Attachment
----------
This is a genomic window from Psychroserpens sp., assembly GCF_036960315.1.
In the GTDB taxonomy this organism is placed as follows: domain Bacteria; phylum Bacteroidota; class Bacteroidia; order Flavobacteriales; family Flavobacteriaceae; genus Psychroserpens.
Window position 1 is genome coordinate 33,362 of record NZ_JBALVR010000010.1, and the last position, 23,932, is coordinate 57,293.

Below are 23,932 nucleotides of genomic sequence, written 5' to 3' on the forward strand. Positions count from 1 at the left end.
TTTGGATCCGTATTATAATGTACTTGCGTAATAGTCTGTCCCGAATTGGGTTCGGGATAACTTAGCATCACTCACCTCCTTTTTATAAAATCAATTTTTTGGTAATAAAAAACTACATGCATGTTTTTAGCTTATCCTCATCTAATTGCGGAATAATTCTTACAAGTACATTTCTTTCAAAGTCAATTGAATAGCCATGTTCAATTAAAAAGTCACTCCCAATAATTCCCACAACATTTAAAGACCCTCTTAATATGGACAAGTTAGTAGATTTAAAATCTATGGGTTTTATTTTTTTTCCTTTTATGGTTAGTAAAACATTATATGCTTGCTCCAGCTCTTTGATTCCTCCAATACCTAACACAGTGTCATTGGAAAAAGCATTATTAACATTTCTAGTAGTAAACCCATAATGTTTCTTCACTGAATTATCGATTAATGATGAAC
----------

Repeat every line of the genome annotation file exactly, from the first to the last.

This is a genomic window from Psychroserpens sp., assembly GCF_036960315.1.
In the GTDB taxonomy this organism is placed as follows: domain Bacteria; phylum Bacteroidota; class Bacteroidia; order Flavobacteriales; family Flavobacteriaceae; genus Psychroserpens.
Window position 1 is genome coordinate 33,362 of record NZ_JBALVR010000010.1, and the last position, 23,932, is coordinate 57,293.

Below are 23,932 nucleotides of genomic sequence, written 5' to 3' on the forward strand. Positions count from 1 at the left end.
TTTGGATCCGTATTATAATGTACTTGCGTAATAGTCTGTCCCGAATTGGGTTCGGGATAACTTAGCATCACTCACCTCCTTTTTATAAAATCAATTTTTTGGTAATAAAAAACTACATGCATGTTTTTAGCTTATCCTCATCTAATTGCGGAATAATTCTTACAAGTACATTTCTTTCAAAGTCAATTGAATAGCCATGTTCAATTAAAAAGTCACTCCCAATAATTCCCACAACATTTAAAGACCCTCTTAATATGGACAAGTTAGTAGATTTAAAATCTATGGGTTTTATTTTTTTTCCTTTTATGGTTAGTAAAACATTATATGCTTGCTCCAGCTCTTTGATTCCTCCAATACCTAACACAGTGTCATTGGAAAAAGCATTATTAACATTTCTAGTAGTAAACCCATAATGTTTCTTCACTGAATTATCGATTAATGATGAAC